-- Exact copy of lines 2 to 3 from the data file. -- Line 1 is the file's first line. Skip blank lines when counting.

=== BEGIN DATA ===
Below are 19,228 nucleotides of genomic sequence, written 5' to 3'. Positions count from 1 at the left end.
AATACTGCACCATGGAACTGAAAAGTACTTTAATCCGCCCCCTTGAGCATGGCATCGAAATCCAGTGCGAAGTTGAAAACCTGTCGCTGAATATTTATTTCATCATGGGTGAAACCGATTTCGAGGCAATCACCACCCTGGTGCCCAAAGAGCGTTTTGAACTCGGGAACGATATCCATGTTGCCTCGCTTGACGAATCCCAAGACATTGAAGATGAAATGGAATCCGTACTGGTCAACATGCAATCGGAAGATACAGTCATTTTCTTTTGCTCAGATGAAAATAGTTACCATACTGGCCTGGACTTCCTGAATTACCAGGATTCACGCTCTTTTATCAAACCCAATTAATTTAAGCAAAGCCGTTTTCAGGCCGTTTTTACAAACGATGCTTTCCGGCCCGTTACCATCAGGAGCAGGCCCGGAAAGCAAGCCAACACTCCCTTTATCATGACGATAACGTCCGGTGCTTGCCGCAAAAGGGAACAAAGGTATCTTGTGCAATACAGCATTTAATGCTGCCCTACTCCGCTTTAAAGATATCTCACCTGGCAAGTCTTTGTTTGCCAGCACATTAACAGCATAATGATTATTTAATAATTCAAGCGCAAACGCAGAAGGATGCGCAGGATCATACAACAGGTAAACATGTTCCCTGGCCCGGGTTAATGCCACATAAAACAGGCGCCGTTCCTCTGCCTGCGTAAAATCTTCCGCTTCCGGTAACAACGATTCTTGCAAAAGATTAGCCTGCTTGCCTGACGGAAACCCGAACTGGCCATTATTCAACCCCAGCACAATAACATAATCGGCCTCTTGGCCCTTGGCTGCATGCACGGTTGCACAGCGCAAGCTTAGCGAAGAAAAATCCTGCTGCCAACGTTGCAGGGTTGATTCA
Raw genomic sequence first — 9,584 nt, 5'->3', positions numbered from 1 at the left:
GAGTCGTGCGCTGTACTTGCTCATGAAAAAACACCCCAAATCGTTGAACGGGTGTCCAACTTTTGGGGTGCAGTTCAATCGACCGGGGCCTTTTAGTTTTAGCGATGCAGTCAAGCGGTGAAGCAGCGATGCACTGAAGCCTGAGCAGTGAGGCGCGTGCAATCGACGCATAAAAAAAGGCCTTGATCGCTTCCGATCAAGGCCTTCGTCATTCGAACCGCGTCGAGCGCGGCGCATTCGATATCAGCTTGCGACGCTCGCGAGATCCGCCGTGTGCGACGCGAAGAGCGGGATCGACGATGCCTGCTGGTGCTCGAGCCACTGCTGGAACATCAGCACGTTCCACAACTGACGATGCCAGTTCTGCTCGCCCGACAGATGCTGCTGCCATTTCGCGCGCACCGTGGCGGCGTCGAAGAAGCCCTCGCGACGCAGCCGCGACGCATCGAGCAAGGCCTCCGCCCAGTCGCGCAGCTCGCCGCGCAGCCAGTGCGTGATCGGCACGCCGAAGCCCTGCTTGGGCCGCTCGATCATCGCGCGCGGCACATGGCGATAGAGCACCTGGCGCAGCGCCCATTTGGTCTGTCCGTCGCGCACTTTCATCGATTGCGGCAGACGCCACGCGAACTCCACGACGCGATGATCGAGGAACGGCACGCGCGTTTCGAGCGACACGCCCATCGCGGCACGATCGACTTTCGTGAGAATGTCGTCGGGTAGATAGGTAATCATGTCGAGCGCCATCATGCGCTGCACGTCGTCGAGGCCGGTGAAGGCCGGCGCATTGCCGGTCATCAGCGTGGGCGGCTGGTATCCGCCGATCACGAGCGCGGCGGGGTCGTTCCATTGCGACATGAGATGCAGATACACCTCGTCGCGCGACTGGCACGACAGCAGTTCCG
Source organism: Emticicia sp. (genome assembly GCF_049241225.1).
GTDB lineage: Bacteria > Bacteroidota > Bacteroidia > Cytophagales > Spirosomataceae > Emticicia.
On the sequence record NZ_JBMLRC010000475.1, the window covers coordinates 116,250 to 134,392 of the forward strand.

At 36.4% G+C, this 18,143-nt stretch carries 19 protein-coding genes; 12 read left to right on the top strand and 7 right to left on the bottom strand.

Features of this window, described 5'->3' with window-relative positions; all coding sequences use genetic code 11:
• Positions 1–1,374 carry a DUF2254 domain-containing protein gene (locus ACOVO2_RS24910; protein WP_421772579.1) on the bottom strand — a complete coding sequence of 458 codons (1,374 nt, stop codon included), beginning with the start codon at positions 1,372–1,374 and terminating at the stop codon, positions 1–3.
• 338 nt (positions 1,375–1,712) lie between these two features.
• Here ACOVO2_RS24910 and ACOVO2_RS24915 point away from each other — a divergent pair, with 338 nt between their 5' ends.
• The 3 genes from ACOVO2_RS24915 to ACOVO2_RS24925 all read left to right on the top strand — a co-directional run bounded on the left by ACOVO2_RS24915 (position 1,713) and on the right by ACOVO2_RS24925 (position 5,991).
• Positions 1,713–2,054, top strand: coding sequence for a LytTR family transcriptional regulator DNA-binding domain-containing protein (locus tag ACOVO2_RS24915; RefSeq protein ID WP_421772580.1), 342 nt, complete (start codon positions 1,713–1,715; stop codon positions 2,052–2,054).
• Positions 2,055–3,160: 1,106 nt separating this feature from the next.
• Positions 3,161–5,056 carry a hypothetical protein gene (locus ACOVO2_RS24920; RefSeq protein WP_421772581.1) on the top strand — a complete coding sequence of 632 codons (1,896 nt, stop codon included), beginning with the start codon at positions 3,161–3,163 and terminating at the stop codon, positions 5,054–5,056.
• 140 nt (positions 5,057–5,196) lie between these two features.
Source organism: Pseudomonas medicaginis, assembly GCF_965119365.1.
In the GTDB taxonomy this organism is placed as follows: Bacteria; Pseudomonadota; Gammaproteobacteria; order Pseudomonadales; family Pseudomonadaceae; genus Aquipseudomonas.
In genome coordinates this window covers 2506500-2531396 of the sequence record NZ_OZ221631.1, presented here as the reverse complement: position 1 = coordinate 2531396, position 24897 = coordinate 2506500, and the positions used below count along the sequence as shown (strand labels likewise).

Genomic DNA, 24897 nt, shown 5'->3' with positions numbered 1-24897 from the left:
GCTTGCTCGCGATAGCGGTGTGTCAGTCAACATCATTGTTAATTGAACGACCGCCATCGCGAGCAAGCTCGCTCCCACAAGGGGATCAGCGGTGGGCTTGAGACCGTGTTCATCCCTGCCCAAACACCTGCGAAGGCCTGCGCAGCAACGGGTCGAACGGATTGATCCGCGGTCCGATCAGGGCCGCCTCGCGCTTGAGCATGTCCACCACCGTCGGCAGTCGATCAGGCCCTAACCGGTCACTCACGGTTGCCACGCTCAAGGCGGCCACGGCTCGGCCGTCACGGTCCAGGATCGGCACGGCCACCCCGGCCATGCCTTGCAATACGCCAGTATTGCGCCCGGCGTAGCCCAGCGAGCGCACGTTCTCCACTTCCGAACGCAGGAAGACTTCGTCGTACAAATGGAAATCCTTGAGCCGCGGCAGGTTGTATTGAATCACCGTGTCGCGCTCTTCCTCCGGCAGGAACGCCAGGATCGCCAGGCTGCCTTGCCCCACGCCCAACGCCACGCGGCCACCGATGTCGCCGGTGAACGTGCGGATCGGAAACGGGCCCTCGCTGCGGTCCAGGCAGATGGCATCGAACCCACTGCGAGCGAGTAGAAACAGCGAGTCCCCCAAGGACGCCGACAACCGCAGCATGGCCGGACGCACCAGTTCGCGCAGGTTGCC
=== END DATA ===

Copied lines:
AATACTGCACCATGGAACTGAAAAGTACTTTAATCCGCCCCCTTGAGCATGGCATCGAAATCCAGTGCGAAGTTGAAAACCTGTCGCTGAATATTTATTTCATCATGGGTGAAACCGATTTCGAGGCAATCACCACCCTGGTGCCCAAAGAGCGTTTTGAACTCGGGAACGATATCCATGTTGCCTCGCTTGACGAATCCCAAGACATTGAAGATGAAATGGAATCCGTACTGGTCAACATGCAATCGGAAGATACAGTCATTTTCTTTTGCTCAGATGAAAATAGTTACCATACTGGCCTGGACTTCCTGAATTACCAGGATTCACGCTCTTTTATCAAACCCAATTAATTTAAGCAAAGCCGTTTTCAGGCCGTTTTTACAAACGATGCTTTCCGGCCCGTTACCATCAGGAGCAGGCCCGGAAAGCAAGCCAACACTCCCTTTATCATGACGATAACGTCCGGTGCTTGCCGCAAAAGGGAACAAAGGTATCTTGTGCAATACAGCATTTAATGCTGCCCTACTCCGCTTTAAAGATATCTCACCTGGCAAGTCTTTGTTTGCCAGCACATTAACAGCATAATGATTATTTAATAATTCAAGCGCAAACGCAGAAGGATGCGCAGGATCATACAACAGGTAAACATGTTCCCTGGCCCGGGTTAATGCCACATAAAACAGGCGCCGTTCCTCTGCCTGCGTAAAATCTTCCGCTTCCGGTAACAACGATTCTTGCAAAAGATTAGCCTGCTTGCCTGACGGAAACCCGAACTGGCCATTATTCAACCCCAGCACAATAACATAATCGGCCTCTTGGCCCTTGGCTGCATGCACGGTTGCACAGCGCAAGCTTAGCGAAGAAAAATCCTGCTGCCAACGTTGCAGGGTTGATTCA
Raw genomic sequence first — 9,584 nt, 5'->3', positions numbered from 1 at the left: